By the time we finished the final bits of Versailles we were weary but happy. When we got on the train I immediately passed out while Emily stayed alert so she could finish her reading requirement of the Hobbit for her class. Once we got back to our hotel, Emily then took the time to nap while I planned dinner. We wanted to have dinner in the 5th arrondissement, so I did some research and we had dinner at a wonderful little French restaurant. It took us about 25 min on the metro to get there. While the waiter thought we were initially French, he found out very shortly that we were English speakers. He spoke perfect English, so I guess we didn't mind. I got the fois grae and salmon. While Emily got a vegetable soup (probably because we hadn't had a vegetable in two days) and Beef Bourgignon.

Both dishes were fantastic. And we got a nice bottle of white wine. The restaurant was called Le Perraudin. The environment was really fun and cozy. The waiter and waitress served all of the tables are were extremely nice. We would highly recommend people to go there if they wanted an authentic and not too expensive French restaurant. We had wanted to go on the Seine for a night river cruise but we were a tad bit fatigued and it was already 11pm, so we figured we would make our way back.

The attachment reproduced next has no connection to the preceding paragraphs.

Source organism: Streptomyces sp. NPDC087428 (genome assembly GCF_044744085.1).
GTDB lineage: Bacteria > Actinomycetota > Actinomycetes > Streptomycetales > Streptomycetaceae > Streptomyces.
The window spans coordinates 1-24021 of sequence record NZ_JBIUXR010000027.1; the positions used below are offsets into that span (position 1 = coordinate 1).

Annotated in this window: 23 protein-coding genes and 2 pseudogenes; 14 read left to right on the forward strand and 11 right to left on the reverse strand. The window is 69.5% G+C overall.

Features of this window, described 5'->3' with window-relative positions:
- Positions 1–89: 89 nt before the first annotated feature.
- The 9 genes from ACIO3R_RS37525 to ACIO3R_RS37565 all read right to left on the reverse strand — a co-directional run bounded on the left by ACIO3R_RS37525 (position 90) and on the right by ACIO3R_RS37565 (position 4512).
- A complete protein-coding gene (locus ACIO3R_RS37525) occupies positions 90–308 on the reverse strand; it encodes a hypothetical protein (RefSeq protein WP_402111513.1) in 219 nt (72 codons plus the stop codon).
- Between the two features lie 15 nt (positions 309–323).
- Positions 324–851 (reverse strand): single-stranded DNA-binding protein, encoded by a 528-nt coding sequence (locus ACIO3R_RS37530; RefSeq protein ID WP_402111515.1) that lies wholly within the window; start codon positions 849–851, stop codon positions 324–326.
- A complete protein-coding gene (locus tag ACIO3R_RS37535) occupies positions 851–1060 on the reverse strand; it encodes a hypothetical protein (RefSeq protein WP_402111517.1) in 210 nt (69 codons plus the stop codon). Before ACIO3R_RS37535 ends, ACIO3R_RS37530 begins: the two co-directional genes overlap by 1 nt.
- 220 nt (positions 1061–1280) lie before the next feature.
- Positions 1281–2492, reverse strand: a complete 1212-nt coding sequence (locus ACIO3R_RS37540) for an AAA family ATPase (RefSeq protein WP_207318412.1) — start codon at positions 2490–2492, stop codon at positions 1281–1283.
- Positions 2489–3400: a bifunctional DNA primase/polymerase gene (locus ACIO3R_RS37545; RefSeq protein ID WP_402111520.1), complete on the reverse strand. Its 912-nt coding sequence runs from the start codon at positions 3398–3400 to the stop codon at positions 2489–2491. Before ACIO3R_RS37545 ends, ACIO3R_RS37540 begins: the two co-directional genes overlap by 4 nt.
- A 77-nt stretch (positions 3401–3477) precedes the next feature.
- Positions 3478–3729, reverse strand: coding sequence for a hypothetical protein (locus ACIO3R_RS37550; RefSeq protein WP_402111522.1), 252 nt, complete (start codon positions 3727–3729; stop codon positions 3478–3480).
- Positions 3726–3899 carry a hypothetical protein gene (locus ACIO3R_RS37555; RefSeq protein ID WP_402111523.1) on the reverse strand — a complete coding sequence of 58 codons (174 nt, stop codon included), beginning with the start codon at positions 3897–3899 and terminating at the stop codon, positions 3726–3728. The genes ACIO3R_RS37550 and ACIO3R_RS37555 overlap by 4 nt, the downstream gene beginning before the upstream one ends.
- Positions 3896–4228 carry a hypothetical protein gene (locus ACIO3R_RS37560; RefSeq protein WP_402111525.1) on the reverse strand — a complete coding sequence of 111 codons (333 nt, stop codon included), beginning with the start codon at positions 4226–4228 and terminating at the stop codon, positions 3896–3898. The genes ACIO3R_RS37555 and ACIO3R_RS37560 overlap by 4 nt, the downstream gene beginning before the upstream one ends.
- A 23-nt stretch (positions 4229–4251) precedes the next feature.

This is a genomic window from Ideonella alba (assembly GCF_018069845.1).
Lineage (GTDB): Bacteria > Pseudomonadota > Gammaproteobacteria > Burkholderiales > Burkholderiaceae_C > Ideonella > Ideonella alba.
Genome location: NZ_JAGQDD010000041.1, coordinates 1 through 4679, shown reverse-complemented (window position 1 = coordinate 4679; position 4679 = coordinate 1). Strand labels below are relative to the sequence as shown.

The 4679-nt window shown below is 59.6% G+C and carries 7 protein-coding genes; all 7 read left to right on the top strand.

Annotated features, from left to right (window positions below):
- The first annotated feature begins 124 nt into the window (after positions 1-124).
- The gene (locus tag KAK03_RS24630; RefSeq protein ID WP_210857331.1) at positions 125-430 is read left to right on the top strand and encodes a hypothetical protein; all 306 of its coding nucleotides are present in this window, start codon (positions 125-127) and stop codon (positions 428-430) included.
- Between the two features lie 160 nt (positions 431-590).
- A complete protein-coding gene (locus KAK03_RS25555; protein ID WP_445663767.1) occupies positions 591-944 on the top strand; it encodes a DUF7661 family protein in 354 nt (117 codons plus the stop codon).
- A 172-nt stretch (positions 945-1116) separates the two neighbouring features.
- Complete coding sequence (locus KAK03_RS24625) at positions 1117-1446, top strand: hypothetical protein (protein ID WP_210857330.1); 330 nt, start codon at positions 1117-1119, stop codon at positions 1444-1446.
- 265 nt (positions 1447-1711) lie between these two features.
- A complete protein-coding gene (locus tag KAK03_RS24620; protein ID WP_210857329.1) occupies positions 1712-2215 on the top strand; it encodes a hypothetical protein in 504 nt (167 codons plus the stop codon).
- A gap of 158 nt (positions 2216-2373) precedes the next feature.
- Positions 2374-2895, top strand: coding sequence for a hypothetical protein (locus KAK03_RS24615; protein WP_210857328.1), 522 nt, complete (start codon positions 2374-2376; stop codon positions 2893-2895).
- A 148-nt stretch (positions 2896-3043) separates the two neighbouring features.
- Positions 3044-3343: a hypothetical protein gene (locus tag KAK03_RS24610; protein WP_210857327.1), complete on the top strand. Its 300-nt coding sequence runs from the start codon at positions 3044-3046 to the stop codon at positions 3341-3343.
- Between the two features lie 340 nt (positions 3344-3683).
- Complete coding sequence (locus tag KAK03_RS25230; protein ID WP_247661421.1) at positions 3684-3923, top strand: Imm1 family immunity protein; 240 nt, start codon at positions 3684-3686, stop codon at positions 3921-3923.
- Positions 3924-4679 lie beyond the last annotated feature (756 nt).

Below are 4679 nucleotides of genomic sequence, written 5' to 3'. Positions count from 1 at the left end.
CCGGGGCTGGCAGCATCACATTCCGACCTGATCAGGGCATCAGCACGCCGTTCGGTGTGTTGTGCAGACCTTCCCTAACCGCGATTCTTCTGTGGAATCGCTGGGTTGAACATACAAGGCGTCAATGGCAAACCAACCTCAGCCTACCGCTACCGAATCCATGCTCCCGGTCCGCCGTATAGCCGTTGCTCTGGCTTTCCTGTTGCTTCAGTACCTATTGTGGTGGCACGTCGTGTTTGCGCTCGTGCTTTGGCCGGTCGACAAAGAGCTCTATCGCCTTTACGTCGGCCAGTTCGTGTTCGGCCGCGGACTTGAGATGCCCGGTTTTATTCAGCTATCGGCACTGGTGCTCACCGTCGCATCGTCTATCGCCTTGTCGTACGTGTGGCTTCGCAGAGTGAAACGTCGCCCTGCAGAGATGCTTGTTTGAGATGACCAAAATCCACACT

All in all- an amazing day at Versaille. We could go back again and again just to stroll around. Bucolic heaven.

Tomorrow: Montmartre, the Eiffel Tower market, Napoleon Tomb and Army Museum (for me), and maybe some bikes?!

Bon soir,

JR and EPV

Paris: Day 1 en Paris

Hello everyone! Here marks the very first post of our blog which will chronicle our trip to Paris, London, and Bath, and then hopefully my stay in Bath and beyond! Who knows...maybe this will be a thing. We shall see. At the very least, I hope that this helps our family and friends keep up with John and I as we travel in the next few days.

First... a little about our trip! I am graduating this fall from the University of Mary Washington and was given the opportunity to apply for a program studying J.R.R. Tolkien, C.S. Lewis, and early Anglo-American fantasy in general at the University of Bath this summer. I jumped at this, of course, because (nerd alert) Anglo-American fantasy is a passion of mine, and I have long been fascinated by the work, lives, friendship, and faith of C.S. Lewis and J.R.R. Tolkien. I will be spending 5 weeks in Bath, starting June 8th, with other students from Mary Wash, taking that course and then also taking a course at the university on Jane Austen. Yay! Jane! She is also an old friend, and I am beyond excited to dive into her work in the city where she lived and wrote!